Hyperbolic cooling tower No. 2 at St. John’s River
Power Park in Jacksonville, FL, stands 450 ft (137
m) tall and 360 ft (110 m) in diameter. When deterioration
was noticed, a condition evaluation performed found
the lintel beam and columns in poor condition with chloride
testing results exceeding the recommended standard chloride
threshold value. Several factors contributed to the deterioration—the
brackish water being used in the tower and the airflow
from the Atlantic Ocean and the river traveling throughout
the cooling tower were producing high oxygen and chloride levels.
Over the years, several attempts at repair proved ineffective,
so in addition to repairs, a cathodic protection system
consisting of encapsulating zinc mesh anodes within a
stay-in-place fiberglass form filled with cementitious
grout was recommended. The scope work included installing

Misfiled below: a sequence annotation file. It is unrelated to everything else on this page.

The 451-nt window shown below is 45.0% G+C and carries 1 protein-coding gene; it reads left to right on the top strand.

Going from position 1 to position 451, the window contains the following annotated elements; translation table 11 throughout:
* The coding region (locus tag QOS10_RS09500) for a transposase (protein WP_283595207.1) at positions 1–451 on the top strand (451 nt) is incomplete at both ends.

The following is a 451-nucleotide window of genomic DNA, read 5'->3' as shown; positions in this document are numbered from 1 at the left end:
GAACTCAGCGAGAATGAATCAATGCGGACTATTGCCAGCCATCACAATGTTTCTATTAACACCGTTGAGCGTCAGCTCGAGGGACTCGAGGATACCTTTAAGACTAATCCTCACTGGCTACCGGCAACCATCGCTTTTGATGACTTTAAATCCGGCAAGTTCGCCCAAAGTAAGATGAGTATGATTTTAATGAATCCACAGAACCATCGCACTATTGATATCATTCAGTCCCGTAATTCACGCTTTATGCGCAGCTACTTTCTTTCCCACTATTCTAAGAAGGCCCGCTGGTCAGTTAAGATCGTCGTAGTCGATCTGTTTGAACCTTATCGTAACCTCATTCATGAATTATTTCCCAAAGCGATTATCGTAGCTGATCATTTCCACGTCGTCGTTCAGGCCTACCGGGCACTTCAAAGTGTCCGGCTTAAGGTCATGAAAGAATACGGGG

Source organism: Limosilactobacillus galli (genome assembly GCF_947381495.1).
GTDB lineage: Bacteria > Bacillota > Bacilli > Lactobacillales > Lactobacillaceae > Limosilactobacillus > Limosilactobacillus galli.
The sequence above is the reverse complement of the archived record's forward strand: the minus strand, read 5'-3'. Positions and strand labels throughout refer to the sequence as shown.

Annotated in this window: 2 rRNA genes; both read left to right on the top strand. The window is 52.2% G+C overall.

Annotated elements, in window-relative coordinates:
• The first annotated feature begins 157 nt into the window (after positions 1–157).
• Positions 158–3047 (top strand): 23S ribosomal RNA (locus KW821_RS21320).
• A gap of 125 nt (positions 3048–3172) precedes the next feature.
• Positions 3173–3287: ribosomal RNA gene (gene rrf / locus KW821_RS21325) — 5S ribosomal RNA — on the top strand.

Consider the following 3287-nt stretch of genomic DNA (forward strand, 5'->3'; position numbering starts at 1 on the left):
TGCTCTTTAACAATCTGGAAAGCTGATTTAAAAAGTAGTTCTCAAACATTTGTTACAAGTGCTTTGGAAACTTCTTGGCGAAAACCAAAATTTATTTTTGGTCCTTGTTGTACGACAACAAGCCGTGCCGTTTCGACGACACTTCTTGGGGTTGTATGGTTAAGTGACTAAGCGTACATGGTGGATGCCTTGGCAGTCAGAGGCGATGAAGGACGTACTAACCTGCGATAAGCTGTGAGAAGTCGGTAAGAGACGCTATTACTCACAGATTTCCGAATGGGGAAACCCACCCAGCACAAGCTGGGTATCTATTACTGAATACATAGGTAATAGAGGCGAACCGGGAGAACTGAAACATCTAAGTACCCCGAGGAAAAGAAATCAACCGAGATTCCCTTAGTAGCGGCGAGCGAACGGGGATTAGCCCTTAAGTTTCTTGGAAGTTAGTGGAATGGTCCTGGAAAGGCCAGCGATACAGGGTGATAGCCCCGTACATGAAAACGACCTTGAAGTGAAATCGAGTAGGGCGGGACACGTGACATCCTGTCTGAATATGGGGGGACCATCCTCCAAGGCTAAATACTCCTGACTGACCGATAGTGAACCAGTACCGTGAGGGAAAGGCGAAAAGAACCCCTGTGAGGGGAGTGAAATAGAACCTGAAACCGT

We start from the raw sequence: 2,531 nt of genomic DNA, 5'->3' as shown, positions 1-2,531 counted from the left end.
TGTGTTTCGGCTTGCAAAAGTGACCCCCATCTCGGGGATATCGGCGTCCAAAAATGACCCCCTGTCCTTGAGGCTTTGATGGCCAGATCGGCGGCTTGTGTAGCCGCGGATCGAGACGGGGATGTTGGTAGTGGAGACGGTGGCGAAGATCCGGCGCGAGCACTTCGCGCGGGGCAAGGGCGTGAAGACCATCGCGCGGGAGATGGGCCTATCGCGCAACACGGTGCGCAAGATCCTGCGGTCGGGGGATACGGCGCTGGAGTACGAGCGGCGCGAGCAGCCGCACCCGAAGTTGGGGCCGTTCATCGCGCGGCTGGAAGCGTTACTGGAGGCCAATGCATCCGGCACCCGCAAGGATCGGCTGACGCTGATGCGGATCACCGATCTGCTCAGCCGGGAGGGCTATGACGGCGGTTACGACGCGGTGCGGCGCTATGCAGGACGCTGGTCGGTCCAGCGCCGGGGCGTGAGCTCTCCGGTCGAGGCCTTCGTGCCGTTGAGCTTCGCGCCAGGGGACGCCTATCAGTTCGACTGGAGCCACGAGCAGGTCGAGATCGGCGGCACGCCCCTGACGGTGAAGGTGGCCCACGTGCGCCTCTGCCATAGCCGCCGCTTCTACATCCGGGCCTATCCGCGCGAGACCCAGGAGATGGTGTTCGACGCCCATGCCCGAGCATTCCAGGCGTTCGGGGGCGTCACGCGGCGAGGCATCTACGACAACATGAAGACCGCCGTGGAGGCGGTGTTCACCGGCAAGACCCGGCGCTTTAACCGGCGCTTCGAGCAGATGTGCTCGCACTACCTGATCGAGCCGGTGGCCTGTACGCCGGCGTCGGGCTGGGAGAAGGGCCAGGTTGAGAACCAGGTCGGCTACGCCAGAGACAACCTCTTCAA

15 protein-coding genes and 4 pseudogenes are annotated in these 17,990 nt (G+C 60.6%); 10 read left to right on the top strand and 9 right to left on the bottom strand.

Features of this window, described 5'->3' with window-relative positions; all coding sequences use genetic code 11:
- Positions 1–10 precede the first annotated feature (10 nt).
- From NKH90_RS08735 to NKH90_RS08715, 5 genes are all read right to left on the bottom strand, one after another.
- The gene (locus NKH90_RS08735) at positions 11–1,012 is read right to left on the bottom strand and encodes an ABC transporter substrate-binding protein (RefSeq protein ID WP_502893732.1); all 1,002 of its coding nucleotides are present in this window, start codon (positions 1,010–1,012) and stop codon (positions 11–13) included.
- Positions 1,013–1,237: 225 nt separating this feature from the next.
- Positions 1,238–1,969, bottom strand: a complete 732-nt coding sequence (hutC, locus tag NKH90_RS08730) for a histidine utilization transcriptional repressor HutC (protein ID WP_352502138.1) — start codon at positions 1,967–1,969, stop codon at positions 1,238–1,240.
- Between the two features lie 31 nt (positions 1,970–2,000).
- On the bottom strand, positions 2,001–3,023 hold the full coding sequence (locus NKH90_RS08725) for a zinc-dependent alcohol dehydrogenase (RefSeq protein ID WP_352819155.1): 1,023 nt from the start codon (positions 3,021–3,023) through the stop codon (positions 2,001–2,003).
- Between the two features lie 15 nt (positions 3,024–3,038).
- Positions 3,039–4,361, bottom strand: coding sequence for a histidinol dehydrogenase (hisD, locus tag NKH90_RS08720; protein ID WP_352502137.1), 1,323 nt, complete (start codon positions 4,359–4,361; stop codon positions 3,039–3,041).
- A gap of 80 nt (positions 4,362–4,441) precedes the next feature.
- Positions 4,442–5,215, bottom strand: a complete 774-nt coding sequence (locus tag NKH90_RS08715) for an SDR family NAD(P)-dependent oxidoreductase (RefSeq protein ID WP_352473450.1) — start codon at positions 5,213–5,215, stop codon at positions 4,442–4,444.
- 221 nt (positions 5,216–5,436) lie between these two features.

120 lintel beam jackets and 240 column jackets for
a total of 34,000 square ft (3160 square meters) of jacketing.
Prior to installation, delaminated concrete was removed,
concrete surfaces profiled to a minimum ICRI CSP 3, and the corroded reinforcing
Work was scheduled for a 5-week period during an outage;
however, an unforeseen delay occurred to accommodate a
chemical cleaning of the internal tower “fill”
or “packing” media. In response, the contractor,
with plant management approval, decided on a 24/7 schedule.
Adding to scheduling challenges were three other contractors
working on the tower during the same period, making the
daily planning meeting held with the owner and other contractors
invaluable. Coupled with the skill of the crew, putting
in more than 16,000 hours, the contractor addressed these
challenges and met the client’s aggressive schedule.
Jacksonville Electric Authority—St. Johns River
Existing Structures Engineering
Cape Canaveral, Florida
Structural Preservations Systems, Inc.
Deer Park, Texas
Jarden Zinc Products